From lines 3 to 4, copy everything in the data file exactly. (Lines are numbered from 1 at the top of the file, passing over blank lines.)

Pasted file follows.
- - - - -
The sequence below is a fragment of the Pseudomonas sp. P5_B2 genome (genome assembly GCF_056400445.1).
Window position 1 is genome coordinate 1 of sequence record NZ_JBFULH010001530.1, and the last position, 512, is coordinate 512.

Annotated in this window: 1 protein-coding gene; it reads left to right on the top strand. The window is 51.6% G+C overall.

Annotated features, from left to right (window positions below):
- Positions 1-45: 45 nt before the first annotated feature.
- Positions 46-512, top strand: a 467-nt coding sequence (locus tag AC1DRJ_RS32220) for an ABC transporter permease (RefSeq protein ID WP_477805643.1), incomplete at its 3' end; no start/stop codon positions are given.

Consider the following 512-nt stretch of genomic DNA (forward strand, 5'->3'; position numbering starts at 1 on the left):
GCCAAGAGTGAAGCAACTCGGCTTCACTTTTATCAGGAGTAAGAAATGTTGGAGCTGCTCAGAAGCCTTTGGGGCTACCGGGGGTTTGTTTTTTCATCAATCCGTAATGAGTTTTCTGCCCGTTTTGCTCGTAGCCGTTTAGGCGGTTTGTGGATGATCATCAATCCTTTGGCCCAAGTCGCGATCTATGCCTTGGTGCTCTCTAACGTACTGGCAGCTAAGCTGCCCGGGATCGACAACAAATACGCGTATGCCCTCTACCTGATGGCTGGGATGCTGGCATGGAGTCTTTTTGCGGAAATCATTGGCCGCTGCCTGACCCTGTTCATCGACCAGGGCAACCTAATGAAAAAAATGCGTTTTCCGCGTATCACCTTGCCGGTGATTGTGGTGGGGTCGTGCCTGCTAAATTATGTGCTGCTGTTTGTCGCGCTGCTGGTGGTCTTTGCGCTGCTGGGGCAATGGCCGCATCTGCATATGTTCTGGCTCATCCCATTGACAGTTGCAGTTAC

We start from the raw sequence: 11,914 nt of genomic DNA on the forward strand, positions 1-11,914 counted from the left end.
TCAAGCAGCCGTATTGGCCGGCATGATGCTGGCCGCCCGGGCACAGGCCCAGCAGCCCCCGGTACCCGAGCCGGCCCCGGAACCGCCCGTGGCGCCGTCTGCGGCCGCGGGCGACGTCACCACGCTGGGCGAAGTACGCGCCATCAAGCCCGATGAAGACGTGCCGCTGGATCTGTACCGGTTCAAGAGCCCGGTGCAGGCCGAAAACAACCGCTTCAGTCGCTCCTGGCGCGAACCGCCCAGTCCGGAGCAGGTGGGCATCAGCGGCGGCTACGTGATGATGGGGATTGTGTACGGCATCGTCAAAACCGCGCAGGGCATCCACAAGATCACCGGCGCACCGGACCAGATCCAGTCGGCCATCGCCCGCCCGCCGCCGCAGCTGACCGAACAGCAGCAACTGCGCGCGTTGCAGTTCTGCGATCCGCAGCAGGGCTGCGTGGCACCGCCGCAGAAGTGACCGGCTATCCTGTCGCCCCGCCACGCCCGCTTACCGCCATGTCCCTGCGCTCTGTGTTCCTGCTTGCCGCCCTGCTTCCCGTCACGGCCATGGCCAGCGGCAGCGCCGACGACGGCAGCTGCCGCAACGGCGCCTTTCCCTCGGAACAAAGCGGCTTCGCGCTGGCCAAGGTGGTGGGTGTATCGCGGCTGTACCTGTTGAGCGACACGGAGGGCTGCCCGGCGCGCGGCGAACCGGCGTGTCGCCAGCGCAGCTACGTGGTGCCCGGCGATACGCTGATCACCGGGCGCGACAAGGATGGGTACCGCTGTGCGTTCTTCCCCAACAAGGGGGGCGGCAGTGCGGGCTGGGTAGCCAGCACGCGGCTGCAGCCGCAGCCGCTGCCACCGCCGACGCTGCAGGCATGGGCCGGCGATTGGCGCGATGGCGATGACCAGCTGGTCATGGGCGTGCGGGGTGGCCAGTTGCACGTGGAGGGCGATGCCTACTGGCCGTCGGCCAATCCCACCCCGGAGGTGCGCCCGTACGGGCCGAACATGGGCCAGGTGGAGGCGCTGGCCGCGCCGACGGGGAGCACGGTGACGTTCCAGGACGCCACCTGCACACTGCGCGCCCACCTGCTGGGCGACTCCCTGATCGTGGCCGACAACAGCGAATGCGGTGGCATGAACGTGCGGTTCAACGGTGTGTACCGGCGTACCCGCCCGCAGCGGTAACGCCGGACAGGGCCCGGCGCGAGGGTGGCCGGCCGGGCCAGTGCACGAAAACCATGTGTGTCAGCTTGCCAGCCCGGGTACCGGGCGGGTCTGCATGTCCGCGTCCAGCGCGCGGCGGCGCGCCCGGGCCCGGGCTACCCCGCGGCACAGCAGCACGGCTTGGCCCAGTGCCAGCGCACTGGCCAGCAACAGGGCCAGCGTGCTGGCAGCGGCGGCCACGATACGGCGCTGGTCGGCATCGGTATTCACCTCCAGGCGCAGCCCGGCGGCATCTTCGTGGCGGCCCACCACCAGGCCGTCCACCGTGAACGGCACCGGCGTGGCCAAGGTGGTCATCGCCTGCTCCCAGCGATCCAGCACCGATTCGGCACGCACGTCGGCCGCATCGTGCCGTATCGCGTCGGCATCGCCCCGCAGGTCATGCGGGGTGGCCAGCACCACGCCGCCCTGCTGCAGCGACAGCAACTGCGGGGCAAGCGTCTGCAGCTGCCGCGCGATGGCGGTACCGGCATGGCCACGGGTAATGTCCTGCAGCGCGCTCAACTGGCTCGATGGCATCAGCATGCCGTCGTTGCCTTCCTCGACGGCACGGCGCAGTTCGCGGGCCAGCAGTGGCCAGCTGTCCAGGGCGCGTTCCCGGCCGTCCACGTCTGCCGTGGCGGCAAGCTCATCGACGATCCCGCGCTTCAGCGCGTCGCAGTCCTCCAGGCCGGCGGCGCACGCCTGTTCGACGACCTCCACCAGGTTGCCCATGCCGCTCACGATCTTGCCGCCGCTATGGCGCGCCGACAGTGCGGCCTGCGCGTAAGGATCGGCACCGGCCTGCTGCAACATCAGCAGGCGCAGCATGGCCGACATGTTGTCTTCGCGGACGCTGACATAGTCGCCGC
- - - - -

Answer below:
Annotated in this window: 1 protein-coding gene; it reads left to right on the top strand. The window is 51.6% G+C overall.

Annotated features, from left to right (window positions below):